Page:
UNRWA admits teaching hate

 

January 22, 2021



United Nations Relief and Works Agency Commissioner General Philippe Lazzarini admitted in a series of tweets that “inappropriate” material was indeed distributed to over 300,000 students in UNRWA’s care.

IMPACT-se released a report containing the first-ever audit of UNRWA-produced educational materials. The report uncovered extremist content, which does not comply with UN standards or UNRWA’s own stated principles.

The report found the UNRWA-produced material contained content that encouraged violence, glorified jihad and martyrdom, erased the UN-member Israel from maps, and reproduced libels and conspiracies that fuel hostility and intolerance.

Lazzarini stated new material that adheres to UN values has been distributed. He did not show evidence of this new material, nor explain how the UN organization will collect the harmful content from over 300,000 homes of the Palestinian students.


UNRWA spokesperson, Sami Mashasha, also released a statement confirming that the content identified by IMPACT-se as problematic was, in fact, from UNRWA-labeled booklets distributed to hundreds of thousands of Palestinian students.

UNRWA states that “a thorough review of the self-learning material that UNRWA students received during the lockdown followed within weeks” which identified the presence of problematic content. With the first materials surfacing in March (before the first lockdown), then in August, September, and even as recently as December, it is unclear when exactly this review took place, or if it had any bearing on the creation and distribution of new materials. UNRWA failed to clarify, both in Lazzarini’s tweets and their official statement, when this review took place or any evidence of it being conducted.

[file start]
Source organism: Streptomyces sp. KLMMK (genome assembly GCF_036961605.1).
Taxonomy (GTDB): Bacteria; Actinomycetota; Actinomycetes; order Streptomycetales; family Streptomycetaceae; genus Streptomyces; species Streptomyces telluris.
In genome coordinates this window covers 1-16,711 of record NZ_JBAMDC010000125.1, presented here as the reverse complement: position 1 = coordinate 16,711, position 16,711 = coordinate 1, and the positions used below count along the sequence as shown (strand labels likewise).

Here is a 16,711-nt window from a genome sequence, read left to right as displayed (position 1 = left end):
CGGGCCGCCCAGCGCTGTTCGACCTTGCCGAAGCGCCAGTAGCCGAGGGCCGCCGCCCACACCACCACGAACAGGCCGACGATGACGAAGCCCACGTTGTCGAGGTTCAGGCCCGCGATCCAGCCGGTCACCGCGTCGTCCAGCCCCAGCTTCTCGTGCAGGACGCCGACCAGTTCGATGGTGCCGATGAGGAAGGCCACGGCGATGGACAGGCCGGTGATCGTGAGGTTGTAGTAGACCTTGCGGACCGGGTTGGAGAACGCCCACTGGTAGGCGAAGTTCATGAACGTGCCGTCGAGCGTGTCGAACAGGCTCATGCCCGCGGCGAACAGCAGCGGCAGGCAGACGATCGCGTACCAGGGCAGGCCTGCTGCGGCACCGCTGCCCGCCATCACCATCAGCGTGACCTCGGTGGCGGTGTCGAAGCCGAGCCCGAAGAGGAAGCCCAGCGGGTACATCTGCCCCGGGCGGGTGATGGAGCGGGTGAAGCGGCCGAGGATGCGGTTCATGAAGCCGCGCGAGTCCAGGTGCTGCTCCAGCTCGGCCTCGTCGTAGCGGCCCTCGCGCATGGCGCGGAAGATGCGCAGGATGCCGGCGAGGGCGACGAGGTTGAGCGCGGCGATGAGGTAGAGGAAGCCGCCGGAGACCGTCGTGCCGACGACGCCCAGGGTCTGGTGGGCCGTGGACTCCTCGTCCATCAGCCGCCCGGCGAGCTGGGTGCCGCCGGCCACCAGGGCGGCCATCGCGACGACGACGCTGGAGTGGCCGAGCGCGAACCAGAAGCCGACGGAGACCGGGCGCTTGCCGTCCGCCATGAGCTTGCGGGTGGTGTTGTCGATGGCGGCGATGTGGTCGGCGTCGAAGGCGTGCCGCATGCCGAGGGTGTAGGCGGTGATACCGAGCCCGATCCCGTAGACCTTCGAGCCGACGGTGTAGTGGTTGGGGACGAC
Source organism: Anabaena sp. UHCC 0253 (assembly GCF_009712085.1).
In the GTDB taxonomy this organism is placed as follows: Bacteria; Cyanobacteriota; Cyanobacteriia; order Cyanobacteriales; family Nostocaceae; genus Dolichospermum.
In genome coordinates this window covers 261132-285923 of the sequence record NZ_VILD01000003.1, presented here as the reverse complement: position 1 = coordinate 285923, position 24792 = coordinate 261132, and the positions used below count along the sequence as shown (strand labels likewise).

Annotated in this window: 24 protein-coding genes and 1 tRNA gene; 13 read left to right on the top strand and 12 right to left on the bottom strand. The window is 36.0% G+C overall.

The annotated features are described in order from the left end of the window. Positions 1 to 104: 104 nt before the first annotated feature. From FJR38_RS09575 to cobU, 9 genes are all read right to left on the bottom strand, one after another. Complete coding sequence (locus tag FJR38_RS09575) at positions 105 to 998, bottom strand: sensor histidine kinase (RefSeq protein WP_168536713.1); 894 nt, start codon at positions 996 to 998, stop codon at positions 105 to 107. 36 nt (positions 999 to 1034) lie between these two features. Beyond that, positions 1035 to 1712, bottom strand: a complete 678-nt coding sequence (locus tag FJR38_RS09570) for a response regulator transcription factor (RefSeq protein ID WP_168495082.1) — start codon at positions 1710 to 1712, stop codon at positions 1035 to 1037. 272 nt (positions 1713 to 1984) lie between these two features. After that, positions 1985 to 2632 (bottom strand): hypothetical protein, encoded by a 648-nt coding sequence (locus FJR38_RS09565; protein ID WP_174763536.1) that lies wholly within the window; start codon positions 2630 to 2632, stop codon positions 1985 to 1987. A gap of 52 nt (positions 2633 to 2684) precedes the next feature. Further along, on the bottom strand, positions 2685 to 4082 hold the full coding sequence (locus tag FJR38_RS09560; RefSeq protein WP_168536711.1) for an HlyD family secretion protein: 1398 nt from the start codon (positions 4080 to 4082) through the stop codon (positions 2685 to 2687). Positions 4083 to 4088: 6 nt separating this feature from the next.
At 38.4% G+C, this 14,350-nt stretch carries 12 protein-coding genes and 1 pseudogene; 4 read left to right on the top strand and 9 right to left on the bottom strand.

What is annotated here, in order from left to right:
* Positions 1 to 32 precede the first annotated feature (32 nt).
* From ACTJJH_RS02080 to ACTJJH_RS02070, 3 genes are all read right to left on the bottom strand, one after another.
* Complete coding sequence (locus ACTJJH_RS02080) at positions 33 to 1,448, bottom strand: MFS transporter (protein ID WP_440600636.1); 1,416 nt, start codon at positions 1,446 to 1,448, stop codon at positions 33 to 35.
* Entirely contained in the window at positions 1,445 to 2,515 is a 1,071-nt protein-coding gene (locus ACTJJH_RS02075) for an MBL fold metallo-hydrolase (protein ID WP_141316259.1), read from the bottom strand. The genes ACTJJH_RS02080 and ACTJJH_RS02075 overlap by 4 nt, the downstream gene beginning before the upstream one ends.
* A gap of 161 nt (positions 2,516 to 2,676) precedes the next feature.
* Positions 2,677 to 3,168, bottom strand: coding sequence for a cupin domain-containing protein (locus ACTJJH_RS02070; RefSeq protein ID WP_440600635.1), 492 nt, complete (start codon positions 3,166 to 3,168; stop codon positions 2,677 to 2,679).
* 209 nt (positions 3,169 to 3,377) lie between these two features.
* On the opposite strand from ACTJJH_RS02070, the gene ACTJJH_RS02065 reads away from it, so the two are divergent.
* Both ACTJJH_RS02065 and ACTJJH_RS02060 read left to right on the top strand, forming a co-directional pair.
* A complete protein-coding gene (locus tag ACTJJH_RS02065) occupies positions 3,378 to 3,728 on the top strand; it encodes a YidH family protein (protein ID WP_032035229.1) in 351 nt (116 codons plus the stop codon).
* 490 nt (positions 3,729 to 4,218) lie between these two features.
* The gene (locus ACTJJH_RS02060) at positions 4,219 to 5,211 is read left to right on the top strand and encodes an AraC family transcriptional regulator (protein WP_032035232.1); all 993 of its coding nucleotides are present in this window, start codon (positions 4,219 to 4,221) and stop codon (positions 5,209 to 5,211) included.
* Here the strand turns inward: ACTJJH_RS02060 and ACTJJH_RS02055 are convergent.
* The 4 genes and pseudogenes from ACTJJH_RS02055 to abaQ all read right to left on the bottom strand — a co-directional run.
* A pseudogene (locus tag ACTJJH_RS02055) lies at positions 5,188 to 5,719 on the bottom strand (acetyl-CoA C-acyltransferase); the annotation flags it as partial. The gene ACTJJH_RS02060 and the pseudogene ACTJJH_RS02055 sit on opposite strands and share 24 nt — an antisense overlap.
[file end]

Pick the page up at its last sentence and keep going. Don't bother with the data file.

The statement blamed their own vetted teachers for the creation of the materials. These materials raise serious questions about UNRWA’s previous claims that they have trained tens of thousands of their teachers to prevent the teaching of hateful content using UNRWA’s “Curriculum Framework” and “Teacher-Centered Approach.”

UNRWA’s deputy head of the Education Program and other authors signed off the material and are responsible for drafting it. Either UNRWA’s training program is seriously flawed or it was never conducted.  This issue was highlighted by the US Government Accountability Office investigation into UNRWA’s practices in 2019, which revealed that, despite claims to the contrary, none of UNRWA’s staff had in fact been trained to prevent the teaching of hateful content.


The statement said that the materials “inadvertently” referenced “inappropriate” pages of the Palestinian curriculum. In fact, the UNRWA material states that the express goal is to reference PA textbooks.

IMPACT, the Institute for Monitoring Peace and Cultural Tolerance, is a research, policy and advocacy organization that monitors and analyzes education. It employs international standards on peace and tolerance as derived from UNESCO declarations and resolutions to determine compliance and to advocate for change when necessary. For more information about the organization, visit http://www.impact-se.org.

 

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